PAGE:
{[ promptMessage ]}

Bookmark it

{[ promptMessage ]}

chap01slides

# chap01slides - Introduction ECSE 305 Probability and Random...

This preview shows pages 1–6. Sign up to view the full content.

Introduction ECSE 305: Probability and Random Signals 1 Yannis Psaromiligkos (lecture slides are based in part on the notes by Prof. B. Champagne)

This preview has intentionally blurred sections. Sign up to view the full version.

View Full Document
Determinism Until now: Deterministic viewpoint Provided sufficient information is available Future behavior can be predicted exactly. Example: Circuit analysis If values of resistors, voltages, etc., are known we can analyze (predict) the behavior of the circuit precisely. What if we are not certain about some values?
Randomness In ‘’real-life” we cannot do exact predictions regarding a physical phenomenon or system, e.g., games of chance. Two basic reasons: 1 Insufficient knowledge; 2 Fundamental physical limitations, e.g., uncertainty principle in quantum physics. We refer to such phenomena or systems as random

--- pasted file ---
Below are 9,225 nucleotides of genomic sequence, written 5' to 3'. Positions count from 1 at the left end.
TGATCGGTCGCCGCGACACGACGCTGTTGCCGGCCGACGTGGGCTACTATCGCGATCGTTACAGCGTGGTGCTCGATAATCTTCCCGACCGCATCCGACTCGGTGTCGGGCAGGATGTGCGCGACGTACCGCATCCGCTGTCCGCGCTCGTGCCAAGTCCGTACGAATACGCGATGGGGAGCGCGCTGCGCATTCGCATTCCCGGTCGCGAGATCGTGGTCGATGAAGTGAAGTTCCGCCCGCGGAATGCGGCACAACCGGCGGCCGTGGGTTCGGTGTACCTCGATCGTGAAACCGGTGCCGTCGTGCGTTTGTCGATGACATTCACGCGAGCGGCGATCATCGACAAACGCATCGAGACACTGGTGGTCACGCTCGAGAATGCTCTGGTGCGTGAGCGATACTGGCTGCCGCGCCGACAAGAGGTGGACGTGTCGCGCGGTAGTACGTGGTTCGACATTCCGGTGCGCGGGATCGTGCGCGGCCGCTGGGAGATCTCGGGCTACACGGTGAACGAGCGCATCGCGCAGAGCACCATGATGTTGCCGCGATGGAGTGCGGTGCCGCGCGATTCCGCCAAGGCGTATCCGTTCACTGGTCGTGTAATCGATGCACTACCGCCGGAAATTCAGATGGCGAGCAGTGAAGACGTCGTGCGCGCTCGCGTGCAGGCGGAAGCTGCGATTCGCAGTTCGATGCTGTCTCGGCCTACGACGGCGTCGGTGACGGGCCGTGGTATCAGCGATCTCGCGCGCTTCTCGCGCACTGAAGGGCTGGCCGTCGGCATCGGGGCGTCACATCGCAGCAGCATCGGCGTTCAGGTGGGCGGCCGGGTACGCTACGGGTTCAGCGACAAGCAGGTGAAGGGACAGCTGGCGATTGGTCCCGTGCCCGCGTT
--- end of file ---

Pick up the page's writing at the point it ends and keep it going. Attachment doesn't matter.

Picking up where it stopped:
This preview has intentionally blurred sections. Sign up to view the full version.

View Full Document
Random experiment Random phenomena or systems: There is uncertainty about their future behavior A particular result or situation may or may not occur. The observation of specific quantities derived from such a random system or phenomenon is often referred to as a random experiment.
Random experiment Random Experiment: An experiment whose outcome is not certain but all of its possible outcomes are known in advance. Example: Roll of a die Uncertain about the outcome Know all possible outcomes (1, 2, 3, 4, 5, 6) in advance Depending on the observed outcome an event happens or not.

This preview has intentionally blurred sections. Sign up to view the full version.

View Full Document
This is the end of the preview. Sign up to access the rest of the document.

{[ snackBarMessage ]}

### Page1 / 22

chap01slides - Introduction ECSE 305 Probability and Random...

This preview shows document pages 1 - 6. Sign up to view the full document.

View Full Document
Ask a homework question - tutors are online